Having proved that a non-local Nambu-Jona-Lasinio model is the right low-energy limit, a prove of existence of a critical point is so obtained. This proof will be presented at the next conference in Paris  on non-perturbative QCD (see here). Me and Marco will be there the next week.

Z. Fodor, & S. D. Katz (2004). Critical point of QCD at finite T and \mu, lattice results for physical
quark masses JHEP 0404 (2004) 050 arXiv: hep-lat/0402006v1

Marco Frasca (2011). Chiral symmetry in the low-energy limit of QCD at finite temperature arXiv arXiv: 1105.5274v2

T. Hell, S. Roessner, M. Cristoforetti, & W. Weise (2008). Dynamics and thermodynamics of a nonlocal Polyakov–Nambu–Jona-Lasinio
model with running coupling Phys.Rev.D79:014022,2009 arXiv: 0810.1099v2

D. Gomez Dumm, & N. N. Scoccola (2004). Characteristics of the chiral phase transition in nonlocal quark models Phys.Rev. C72 (2005) 014909 arXiv: hep-ph/0410262v2

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19 Responses to A critical point in QCD exists indeed!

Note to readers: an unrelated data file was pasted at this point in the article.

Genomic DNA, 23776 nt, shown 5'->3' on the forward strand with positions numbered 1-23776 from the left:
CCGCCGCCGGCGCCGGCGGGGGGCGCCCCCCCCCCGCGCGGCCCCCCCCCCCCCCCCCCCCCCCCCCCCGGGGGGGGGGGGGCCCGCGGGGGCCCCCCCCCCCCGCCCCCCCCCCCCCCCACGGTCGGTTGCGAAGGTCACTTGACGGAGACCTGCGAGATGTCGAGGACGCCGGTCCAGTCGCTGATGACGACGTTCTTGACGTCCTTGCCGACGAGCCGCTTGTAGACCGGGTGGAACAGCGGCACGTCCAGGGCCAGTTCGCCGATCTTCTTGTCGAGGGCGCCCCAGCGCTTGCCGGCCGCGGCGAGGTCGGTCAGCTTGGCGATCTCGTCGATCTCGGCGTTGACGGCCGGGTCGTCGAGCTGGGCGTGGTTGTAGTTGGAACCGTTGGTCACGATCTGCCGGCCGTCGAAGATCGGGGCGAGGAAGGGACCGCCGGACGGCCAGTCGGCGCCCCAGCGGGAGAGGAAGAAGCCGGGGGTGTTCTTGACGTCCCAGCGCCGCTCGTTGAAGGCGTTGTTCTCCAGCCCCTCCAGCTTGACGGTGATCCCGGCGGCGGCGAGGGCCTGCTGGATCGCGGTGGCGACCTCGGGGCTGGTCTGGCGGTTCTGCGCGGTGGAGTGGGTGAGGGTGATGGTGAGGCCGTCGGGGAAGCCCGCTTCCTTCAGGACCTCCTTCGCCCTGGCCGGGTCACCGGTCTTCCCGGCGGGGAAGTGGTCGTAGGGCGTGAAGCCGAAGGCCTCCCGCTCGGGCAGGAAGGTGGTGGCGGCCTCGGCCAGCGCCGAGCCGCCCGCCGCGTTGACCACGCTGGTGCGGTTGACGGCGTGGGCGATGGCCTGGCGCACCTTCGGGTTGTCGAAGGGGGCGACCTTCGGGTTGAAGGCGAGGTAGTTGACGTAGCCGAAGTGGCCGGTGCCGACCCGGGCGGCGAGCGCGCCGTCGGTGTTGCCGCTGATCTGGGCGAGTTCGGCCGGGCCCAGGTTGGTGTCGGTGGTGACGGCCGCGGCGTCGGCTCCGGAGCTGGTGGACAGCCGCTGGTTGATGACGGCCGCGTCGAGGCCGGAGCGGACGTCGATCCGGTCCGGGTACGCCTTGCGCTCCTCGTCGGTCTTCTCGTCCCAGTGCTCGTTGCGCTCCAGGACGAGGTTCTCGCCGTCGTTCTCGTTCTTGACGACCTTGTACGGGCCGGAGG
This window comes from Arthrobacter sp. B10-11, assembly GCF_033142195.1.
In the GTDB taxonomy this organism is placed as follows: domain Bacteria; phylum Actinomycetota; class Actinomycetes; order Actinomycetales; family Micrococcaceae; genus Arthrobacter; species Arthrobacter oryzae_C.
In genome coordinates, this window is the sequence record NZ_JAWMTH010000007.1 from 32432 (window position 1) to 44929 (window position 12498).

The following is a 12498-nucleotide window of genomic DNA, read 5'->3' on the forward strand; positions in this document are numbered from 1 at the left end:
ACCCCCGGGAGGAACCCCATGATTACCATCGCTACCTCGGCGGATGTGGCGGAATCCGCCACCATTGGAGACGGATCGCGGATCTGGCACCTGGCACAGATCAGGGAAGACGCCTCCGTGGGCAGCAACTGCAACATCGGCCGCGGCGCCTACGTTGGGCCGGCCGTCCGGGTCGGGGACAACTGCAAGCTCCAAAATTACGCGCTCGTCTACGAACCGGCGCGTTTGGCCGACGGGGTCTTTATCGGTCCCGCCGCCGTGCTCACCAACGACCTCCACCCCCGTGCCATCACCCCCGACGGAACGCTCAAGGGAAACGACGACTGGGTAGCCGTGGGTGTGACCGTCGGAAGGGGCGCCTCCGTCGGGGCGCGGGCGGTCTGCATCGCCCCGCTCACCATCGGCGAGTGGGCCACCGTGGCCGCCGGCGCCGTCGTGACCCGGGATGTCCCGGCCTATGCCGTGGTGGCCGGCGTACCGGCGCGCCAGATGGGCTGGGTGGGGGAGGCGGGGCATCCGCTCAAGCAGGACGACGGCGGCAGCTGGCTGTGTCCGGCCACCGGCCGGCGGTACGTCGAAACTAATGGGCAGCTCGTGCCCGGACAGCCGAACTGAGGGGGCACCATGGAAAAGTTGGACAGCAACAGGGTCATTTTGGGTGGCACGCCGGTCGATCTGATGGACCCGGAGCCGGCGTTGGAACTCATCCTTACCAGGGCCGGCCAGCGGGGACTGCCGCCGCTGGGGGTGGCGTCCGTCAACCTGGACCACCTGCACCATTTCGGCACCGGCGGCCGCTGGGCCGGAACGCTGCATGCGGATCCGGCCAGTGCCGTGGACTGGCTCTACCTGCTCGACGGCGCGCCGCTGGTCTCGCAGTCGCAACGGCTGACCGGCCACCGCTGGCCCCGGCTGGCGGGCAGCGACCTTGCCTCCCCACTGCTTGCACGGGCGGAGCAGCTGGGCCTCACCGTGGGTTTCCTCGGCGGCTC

1. Daniel de França MTd2 says:

    Dear Marco,

    I am sorry for being off topic, but I think it is worth asking.

    For a safety margin, suppose that the SM is pretty much exact for thousands of TEVs. Now, the question:

    Do the particles of the SM become massless above the electroweak scale?

    Best,

    Daniel.

    • mfrasca says:

      Dear Daniel,

      Yes, I think that electroweak symmetry is restored at higher energies. The question to be asked is if the Higgs model could be trusted or some other mechanism is at work. As you know, the scalar part of the Standard Model is suspected of triviality and so is essentially not meaningful from a physical standpoint becoming free of interactions.